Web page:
Thus it makes sense that for Foucauld work went hand-in-hand with simplicity of life.  He journalled in the voice of Jesus speaking to him, “Work hard enough to earn your daily bread, but less than ordinary workers.  They work to earn as much as possible.  You and I work only so as to earn a very frugal diet and the poorest of clothing and lodgings, together with enough to give small sums in alms” (p. 57).   In the Rule he wrote for the monastic order he hoped to found, he said the brothers would be forbidden to receive any gifts.  Instead, “We will live solely by the work of our hands. . . . On Saturday, when the weekly pay is received, all money that is left over from the week before will be given to the poor.” They would earn their living doing ordinary labor and give away (rather than save) that which exceeded their simple needs.  Surely this example raises serious questions for the state of Christianity in America today.  Too many pastors and church workers understand their careers in terms more similar to climbing corporate ladders than to this example of simplicity.  How much more could ordinary church members give to mission if they simplified their lives in such a way?  Would not joy replace much of the stress in our lives if making money were not the goal of work?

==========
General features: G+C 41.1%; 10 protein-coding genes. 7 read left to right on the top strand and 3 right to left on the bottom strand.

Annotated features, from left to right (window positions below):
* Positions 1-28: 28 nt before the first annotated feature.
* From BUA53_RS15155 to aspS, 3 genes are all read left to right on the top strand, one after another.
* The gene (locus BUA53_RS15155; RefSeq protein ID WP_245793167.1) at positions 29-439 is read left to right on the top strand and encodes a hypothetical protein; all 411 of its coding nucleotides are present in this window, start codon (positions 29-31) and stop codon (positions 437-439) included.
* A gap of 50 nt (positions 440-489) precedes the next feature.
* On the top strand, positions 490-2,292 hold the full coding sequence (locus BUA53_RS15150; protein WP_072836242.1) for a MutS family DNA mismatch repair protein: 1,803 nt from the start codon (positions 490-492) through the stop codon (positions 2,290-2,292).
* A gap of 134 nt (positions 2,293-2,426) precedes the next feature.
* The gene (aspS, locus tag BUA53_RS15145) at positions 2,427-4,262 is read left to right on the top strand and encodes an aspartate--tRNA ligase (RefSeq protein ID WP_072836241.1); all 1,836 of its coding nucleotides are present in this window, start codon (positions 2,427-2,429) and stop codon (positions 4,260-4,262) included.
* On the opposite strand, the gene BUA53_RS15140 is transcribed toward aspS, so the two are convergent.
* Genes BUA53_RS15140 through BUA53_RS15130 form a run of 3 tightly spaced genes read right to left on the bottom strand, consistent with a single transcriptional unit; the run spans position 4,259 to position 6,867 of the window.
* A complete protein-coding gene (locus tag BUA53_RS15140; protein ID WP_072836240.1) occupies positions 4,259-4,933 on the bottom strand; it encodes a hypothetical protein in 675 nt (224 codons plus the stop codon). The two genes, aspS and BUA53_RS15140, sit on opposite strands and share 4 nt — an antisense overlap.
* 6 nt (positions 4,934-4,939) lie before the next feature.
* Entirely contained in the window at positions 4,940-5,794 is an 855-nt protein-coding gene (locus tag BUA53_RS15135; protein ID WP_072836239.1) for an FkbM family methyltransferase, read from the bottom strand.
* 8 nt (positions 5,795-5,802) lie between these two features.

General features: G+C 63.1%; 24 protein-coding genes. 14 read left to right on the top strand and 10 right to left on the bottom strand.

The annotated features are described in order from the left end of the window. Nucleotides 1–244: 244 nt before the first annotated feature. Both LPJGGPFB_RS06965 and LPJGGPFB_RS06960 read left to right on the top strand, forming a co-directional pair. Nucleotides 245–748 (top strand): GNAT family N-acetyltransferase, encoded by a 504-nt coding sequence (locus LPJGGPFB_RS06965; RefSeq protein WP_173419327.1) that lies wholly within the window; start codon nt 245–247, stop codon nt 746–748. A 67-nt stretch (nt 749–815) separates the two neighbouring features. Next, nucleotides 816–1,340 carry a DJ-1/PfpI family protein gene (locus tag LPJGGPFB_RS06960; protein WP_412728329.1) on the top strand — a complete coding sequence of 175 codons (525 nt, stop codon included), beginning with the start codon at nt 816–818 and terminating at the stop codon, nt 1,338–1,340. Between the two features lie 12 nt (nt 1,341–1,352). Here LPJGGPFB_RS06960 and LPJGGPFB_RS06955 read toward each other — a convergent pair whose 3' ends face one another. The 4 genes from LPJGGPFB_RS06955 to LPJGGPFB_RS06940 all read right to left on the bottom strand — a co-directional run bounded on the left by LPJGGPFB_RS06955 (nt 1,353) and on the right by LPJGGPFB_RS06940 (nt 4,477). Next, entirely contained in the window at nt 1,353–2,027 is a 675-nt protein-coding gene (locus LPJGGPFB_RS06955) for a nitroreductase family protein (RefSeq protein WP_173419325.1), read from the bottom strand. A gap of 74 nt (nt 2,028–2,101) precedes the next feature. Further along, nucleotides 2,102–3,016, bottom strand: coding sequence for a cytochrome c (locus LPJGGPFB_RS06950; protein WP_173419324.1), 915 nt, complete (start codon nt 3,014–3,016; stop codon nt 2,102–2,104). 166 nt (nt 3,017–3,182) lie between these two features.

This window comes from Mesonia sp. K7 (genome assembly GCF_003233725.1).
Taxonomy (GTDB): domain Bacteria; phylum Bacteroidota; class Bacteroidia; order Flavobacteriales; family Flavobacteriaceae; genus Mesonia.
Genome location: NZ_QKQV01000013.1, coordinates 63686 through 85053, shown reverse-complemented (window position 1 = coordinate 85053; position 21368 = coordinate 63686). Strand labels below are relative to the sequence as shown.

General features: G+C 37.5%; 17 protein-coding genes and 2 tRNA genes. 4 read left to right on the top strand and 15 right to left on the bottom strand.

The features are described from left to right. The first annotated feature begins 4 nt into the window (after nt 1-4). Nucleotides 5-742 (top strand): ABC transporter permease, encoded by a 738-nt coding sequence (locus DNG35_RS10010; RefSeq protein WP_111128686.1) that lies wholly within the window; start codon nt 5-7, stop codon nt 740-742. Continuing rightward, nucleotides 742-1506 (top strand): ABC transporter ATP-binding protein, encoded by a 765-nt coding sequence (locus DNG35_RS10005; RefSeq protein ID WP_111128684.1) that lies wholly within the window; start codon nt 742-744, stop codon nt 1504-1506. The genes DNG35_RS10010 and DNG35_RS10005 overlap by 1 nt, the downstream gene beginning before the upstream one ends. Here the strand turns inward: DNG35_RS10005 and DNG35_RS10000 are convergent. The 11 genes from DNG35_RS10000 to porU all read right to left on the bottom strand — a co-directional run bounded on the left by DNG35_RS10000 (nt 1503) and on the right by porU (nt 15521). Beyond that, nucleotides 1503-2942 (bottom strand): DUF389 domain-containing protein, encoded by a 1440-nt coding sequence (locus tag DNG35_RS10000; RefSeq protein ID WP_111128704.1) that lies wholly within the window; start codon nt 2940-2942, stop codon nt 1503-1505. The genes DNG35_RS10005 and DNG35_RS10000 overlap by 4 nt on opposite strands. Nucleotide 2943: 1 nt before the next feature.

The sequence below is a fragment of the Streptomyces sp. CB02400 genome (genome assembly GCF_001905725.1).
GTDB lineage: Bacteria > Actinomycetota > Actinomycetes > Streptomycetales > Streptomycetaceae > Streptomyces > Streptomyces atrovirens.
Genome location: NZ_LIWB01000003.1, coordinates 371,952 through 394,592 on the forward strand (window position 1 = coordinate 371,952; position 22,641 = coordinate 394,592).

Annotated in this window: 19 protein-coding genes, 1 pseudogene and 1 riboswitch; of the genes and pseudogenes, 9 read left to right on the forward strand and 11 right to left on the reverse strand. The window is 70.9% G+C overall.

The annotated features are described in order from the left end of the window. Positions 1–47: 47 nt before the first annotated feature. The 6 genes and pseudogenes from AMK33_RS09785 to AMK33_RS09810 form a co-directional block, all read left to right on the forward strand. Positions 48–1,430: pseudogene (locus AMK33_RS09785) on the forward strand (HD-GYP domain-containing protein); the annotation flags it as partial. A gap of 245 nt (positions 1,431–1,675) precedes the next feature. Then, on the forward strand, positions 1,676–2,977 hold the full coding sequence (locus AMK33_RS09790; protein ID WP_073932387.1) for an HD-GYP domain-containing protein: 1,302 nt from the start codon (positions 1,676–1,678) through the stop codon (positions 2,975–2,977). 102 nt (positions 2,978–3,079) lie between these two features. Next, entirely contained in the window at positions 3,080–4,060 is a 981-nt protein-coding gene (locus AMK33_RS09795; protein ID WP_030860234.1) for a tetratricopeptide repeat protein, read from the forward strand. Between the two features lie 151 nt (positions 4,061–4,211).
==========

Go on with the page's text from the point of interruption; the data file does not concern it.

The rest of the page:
Eucharist: Brother Charles was so in love with Jesus that he spent hours upon hours meditating upon Christ’s presence in the sacraments. “You were not nearer to the Blessed Virgin during the nine months she carried you in her womb than you are to me when you rest on my tongue at Holy Communion,” he wrote (p. 52).  This sense of sacramental intimacy with Jesus was like Foucauld’s approach to work: all he did was for the sake of drawing closer to Christ.  But this also translated into the fruit of witness and mission in Foucauld’s life.  Writing about his vision for a monastic community following his pattern of life in the Moroccan desert, he said that the men would live in adoration of the Holy Sacrament, because the practice both bore witness to the real presence of Christ with them in the desert and inspired hospitality and love toward every human being they came into contact with.  Meditating on Christ’s presence in the Eucharist led him even more deeply to sense Christ’s presence in “the least of these” (Matthew 25).  Personally and pastorally, I rejoice that many people are saying the sacramental piece of our church’s life is a place where they meet Christ. I pray that it will inspire mission as the Eucharist did for Foucauld and his followers.